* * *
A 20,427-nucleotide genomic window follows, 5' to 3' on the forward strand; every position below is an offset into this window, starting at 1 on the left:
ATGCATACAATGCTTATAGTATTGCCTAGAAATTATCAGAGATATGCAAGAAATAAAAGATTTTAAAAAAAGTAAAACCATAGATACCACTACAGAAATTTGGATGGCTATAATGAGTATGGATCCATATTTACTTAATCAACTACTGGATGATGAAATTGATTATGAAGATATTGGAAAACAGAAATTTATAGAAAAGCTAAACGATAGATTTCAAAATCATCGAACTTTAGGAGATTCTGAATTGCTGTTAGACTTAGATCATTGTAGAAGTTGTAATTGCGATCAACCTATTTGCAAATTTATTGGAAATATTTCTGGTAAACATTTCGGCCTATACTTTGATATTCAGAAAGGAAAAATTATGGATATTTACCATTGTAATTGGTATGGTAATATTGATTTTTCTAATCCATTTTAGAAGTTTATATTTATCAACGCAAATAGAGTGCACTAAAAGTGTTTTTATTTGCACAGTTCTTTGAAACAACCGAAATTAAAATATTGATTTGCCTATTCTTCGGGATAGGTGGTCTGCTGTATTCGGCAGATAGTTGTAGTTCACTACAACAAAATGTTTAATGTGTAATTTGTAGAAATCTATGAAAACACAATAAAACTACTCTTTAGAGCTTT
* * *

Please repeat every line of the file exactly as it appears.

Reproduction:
A 20,427-nucleotide genomic window follows, 5' to 3' on the forward strand; every position below is an offset into this window, starting at 1 on the left:
ATGCATACAATGCTTATAGTATTGCCTAGAAATTATCAGAGATATGCAAGAAATAAAAGATTTTAAAAAAAGTAAAACCATAGATACCACTACAGAAATTTGGATGGCTATAATGAGTATGGATCCATATTTACTTAATCAACTACTGGATGATGAAATTGATTATGAAGATATTGGAAAACAGAAATTTATAGAAAAGCTAAACGATAGATTTCAAAATCATCGAACTTTAGGAGATTCTGAATTGCTGTTAGACTTAGATCATTGTAGAAGTTGTAATTGCGATCAACCTATTTGCAAATTTATTGGAAATATTTCTGGTAAACATTTCGGCCTATACTTTGATATTCAGAAAGGAAAAATTATGGATATTTACCATTGTAATTGGTATGGTAATATTGATTTTTCTAATCCATTTTAGAAGTTTATATTTATCAACGCAAATAGAGTGCACTAAAAGTGTTTTTATTTGCACAGTTCTTTGAAACAACCGAAATTAAAATATTGATTTGCCTATTCTTCGGGATAGGTGGTCTGCTGTATTCGGCAGATAGTTGTAGTTCACTACAACAAAATGTTTAATGTGTAATTTGTAGAAATCTATGAAAACACAATAAAACTACTCTTTAGAGCTTT